What to Look For During a Hive Inspection

Beehives being inspected

Beehives being inspected

We had a question a couple of weeks ago, We were asked “What do you look for when doing a hive inspection”. Over the weekend we did some inspections for customers, We are both DECA certificated which helps us look for diseases in the hive unfortunately one of the customers hive did have America Foul Brood (AFB) and needed to be destroyed.

These are the kind of things we were looking for.

Sign of Diseases

The Ropiness testThe first thing we look signs of diseases in a colony that includes American foul brood (AFB), Deformed Wing Virus on Bees (sign of a high varroa count), can you see varroa mites in the drone comb.

Check the colour of the cappings of the brood, is it discoloured, is in sunken at all. Do the capping’s have a hole in them?
We encourage you to learn about the different diseases in your area and how to spot them, In New Zealand we recommend you do DECA course. Once you have been keeping bees for around six months.

Enough Stores

Loads of HoneyDo the bees have enough stores; this depends on the time of year you are looking at them. If it’s the middle of summer and there is a honey flow on, this won’t be as critical. Generally you need four or five full frames of honey in the hives; this can be spread across the whole hive.

Queen has enough space.

The Queen from Honey 1 - Can you the eggs?Does the Queen have enough space to lay her eggs; you don’t want to have a situation that she runs out space. What you generally get then is a bees swarm. You need at least six or seven frames for brood. We generally have two full sized broods, we have seen up to twelve frames of brood in our stronger hives. When it gets to that stage it’s probably time to think about splitting the hive.

Is the Queen laying well?

Is the queen laying well? Can you see the different stages of brood, Eggs, Larva, capped brood? Sometimes it’s almost impossible to find the Queen in the full hive. Next Best thing is to find Eggs in the hive.
*** KM Tip – The Queen will generally be on the frame with the newest eggs in a hive ***

Conclusion

    There are things we look for during a hive inspection

  • Diseases
  • Enough Stores
  • Enough Space for the Queen to Lay Eggs
  • Sign of the Queen or the Queen.

What do you look for when inspecting your hives?

Did we miss anything, what do you look for when you inspect your colonies? Please comment below:-

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About Gary Fawcett

Gary enjoys designing new kiwimana products which we sell through our on-line shop. He is passionate about saving the Bees and encouraging urban beekeeping. Gary loves to write about issues that affect the Bees and our environment. He is also into tramping/walking in the beautiful New Zealand bush.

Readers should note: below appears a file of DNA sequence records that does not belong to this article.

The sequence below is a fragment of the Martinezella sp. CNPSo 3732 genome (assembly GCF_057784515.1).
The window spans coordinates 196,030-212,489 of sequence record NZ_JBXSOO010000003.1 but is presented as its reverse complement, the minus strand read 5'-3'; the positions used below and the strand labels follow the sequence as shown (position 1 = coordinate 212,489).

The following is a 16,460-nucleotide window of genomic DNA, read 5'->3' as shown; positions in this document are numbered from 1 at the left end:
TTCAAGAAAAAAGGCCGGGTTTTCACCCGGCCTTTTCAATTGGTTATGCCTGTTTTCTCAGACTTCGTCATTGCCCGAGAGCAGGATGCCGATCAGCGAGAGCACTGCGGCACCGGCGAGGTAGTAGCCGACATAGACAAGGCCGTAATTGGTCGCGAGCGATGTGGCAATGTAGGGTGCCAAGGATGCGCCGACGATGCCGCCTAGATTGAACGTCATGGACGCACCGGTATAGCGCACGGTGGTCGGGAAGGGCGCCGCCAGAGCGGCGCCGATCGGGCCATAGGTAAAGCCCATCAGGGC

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2 Responses to What to Look For During a Hive Inspection

  1. Debi says:

    I just love your simple easy to understand instructions. When opening a hive I find there are just so many things to look for, I tend to forget, and maybe get fixated with one of two tasks and forget the others. I start looking for the queen, and keep looking, and think, no look at the brood pattern , and relight the smoker, O and remember to look for drones and drone cells, and how many frames have brood,and then I forget to look for the queen, O and look for queen cells, and when I close up the hive I think, gosh, how much honey did they have!!!! I suppose it takes experience to look at a frame and see everything there is to see on it and not all over the place like me.Sometimes I feel I shld make a list and tick it off but when trying to do all these things on a colder day I want to make sure I close i t up as soon as possible so as not to chill them.

    • Gary Fawcett says:

      Hi Debi,

      Thanks for the comment, always fantastic to hear from you.

      Yep indeed we are pretty simple folks :), you are most welcome. We hope to have more articles like this, so watch this space. We love to answer our reader’s questions and this articles stems from such a question.

      Yep finding the Queen isn’t as important as finding evidence that she is working well in the hive. In a big hive finding the queen at the height of summer is almost as impossible as winning lotto.

      One idea you could try is record your inspection on your cell phone, my Samsung has a recording feature. As you do the inspection, say what you are finding. The neighbors will think you are mad, but ours already know that anyway :D.

      When you are finished you can play back the recording and take some detailed notes.

      Oh and we will have a post coming soon about how to light a smoker, so look out for that one. See ya…Gary

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